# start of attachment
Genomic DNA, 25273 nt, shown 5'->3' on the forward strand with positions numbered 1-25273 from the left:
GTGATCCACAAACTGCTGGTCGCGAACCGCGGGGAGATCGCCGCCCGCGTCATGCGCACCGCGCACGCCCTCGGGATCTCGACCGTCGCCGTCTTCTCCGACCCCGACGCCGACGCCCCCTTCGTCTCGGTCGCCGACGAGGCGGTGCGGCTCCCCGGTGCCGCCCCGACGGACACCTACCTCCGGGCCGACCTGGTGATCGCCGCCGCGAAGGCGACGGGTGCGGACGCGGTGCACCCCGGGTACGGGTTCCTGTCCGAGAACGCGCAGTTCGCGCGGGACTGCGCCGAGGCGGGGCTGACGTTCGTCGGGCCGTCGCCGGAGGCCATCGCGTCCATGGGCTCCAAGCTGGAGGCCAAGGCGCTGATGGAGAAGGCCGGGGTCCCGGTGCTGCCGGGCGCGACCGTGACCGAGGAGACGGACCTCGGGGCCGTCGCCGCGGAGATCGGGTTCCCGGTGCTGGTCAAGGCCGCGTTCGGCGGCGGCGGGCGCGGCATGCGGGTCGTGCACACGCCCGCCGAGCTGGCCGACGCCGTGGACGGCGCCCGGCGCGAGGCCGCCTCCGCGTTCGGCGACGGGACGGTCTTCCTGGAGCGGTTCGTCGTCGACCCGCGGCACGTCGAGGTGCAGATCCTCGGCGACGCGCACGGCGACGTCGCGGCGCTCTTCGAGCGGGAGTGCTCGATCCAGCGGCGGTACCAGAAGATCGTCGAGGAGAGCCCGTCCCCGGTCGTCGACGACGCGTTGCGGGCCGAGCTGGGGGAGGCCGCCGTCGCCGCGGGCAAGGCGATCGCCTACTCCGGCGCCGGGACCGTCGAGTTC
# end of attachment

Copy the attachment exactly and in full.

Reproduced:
Genomic DNA, 25273 nt, shown 5'->3' on the forward strand with positions numbered 1-25273 from the left:
GTGATCCACAAACTGCTGGTCGCGAACCGCGGGGAGATCGCCGCCCGCGTCATGCGCACCGCGCACGCCCTCGGGATCTCGACCGTCGCCGTCTTCTCCGACCCCGACGCCGACGCCCCCTTCGTCTCGGTCGCCGACGAGGCGGTGCGGCTCCCCGGTGCCGCCCCGACGGACACCTACCTCCGGGCCGACCTGGTGATCGCCGCCGCGAAGGCGACGGGTGCGGACGCGGTGCACCCCGGGTACGGGTTCCTGTCCGAGAACGCGCAGTTCGCGCGGGACTGCGCCGAGGCGGGGCTGACGTTCGTCGGGCCGTCGCCGGAGGCCATCGCGTCCATGGGCTCCAAGCTGGAGGCCAAGGCGCTGATGGAGAAGGCCGGGGTCCCGGTGCTGCCGGGCGCGACCGTGACCGAGGAGACGGACCTCGGGGCCGTCGCCGCGGAGATCGGGTTCCCGGTGCTGGTCAAGGCCGCGTTCGGCGGCGGCGGGCGCGGCATGCGGGTCGTGCACACGCCCGCCGAGCTGGCCGACGCCGTGGACGGCGCCCGGCGCGAGGCCGCCTCCGCGTTCGGCGACGGGACGGTCTTCCTGGAGCGGTTCGTCGTCGACCCGCGGCACGTCGAGGTGCAGATCCTCGGCGACGCGCACGGCGACGTCGCGGCGCTCTTCGAGCGGGAGTGCTCGATCCAGCGGCGGTACCAGAAGATCGTCGAGGAGAGCCCGTCCCCGGTCGTCGACGACGCGTTGCGGGCCGAGCTGGGGGAGGCCGCCGTCGCCGCGGGCAAGGCGATCGCCTACTCCGGCGCCGGGACCGTCGAGTTC